Participants in Akita’s Kanto Festival Bear a Bright Tradition

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In the middle of summer, participants in Akita’s Kanto Festival set the night aglow with lantern towers that reach for the skies.


By Robert Morel


Legs tensed and set apart, the performer looks up, gauging the wind, feeling the sway of the long bamboo pole balanced in his open palm. The pole moves with the breeze, its 46 lanterns dangling like heavy-headed stalks of rice, golden before the harvest. Slowly the performer raises his hand, elevating the 12-meter-tall stalk of glowing lights higher into the air. As he smoothly shifts the base of the pole to his shoulder, lower back, and forehead, it is hard to tell whether or not the 50-kg pole has become an extension of the performer, or part of him. For a few minutes of pure concentration, there is just this one man and the tall lattice of bamboo and light—the Kanto. And then, as if able to sense the performer is at his limit, a teammate comes up for a turn. The Kanto is passed and the dance begins again.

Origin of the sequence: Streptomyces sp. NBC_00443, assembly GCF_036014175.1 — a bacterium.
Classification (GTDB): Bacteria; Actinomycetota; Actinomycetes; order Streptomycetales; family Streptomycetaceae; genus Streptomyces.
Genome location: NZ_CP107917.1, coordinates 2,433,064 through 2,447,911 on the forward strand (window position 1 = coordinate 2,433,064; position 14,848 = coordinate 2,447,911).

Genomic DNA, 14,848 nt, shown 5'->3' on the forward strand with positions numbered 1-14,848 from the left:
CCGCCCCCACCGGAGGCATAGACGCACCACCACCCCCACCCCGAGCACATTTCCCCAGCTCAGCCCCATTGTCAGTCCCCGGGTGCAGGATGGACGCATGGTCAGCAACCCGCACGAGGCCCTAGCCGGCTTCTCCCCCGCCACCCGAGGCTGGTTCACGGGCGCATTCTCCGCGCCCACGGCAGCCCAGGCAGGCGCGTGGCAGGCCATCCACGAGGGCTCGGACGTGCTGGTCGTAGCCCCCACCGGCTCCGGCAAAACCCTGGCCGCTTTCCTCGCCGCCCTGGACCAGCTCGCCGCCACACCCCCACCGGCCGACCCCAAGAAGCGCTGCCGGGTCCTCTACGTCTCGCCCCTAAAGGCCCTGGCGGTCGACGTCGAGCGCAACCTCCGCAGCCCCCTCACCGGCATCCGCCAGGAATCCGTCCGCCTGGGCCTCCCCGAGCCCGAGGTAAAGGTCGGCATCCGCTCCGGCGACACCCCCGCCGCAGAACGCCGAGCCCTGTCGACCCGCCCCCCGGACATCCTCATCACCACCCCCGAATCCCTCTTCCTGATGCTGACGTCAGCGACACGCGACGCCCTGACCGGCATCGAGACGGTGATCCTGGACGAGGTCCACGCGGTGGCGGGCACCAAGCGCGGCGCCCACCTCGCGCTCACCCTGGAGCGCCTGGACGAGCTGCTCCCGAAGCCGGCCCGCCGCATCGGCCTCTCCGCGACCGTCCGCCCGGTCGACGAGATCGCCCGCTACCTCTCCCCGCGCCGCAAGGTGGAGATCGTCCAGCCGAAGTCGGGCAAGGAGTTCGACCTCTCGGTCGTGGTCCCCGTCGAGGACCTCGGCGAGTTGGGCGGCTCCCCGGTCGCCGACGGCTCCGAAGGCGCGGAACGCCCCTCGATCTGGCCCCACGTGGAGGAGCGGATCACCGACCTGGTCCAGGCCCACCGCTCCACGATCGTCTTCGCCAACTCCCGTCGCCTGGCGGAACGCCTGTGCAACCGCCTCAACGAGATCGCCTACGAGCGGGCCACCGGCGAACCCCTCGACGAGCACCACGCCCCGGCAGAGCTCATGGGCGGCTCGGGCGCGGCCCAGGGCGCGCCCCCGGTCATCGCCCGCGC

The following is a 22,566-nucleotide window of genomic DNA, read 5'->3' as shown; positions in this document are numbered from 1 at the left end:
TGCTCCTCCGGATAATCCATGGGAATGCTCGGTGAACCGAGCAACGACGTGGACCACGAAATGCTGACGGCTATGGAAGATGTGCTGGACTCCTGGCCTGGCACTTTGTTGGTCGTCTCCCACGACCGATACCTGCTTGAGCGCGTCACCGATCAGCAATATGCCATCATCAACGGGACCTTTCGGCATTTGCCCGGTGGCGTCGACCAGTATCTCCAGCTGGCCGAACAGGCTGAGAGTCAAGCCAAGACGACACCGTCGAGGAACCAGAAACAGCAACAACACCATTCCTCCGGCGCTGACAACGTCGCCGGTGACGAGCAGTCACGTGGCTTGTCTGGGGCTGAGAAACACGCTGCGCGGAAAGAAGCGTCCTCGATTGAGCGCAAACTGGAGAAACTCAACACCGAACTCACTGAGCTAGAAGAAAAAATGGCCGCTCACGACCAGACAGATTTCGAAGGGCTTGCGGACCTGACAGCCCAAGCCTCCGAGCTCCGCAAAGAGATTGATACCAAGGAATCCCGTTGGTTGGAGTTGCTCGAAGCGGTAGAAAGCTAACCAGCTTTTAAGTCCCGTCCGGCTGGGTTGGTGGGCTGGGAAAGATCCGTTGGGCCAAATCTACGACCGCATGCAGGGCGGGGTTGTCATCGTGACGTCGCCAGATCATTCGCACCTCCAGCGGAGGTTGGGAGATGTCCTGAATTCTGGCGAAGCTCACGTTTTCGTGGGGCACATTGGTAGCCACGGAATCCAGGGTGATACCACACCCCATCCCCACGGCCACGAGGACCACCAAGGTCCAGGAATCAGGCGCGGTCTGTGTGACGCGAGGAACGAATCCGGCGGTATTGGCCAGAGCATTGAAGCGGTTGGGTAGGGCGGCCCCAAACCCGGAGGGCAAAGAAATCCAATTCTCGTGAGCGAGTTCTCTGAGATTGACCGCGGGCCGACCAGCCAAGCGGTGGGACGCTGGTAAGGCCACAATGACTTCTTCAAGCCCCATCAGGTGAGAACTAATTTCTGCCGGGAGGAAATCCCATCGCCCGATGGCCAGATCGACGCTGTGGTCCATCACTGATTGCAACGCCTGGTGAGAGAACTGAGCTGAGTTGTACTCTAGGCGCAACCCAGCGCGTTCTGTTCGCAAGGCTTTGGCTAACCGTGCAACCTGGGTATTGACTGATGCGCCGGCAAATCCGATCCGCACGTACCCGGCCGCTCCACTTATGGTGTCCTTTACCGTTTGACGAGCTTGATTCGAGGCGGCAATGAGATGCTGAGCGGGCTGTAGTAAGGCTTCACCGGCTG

Every summer in the city of Akita, 10,000 candle-lit lanterns rise into the air, shimmering globes of light swaying in the night sky. Every year the air echoes with the rhythm of drums, chanting, and cheering. Crowds flock to see the array of lights and the feats of strength and skill that make the Kanto Festival. One of Tohoku’s most famous events, the Kanto Festival is a combination of showmanship, competition, and pure spectacle. Symbolizing stalks of rice, the Kanto are paraded to pray for a good harvest, but also to bring good luck and ward off disease and misfortune.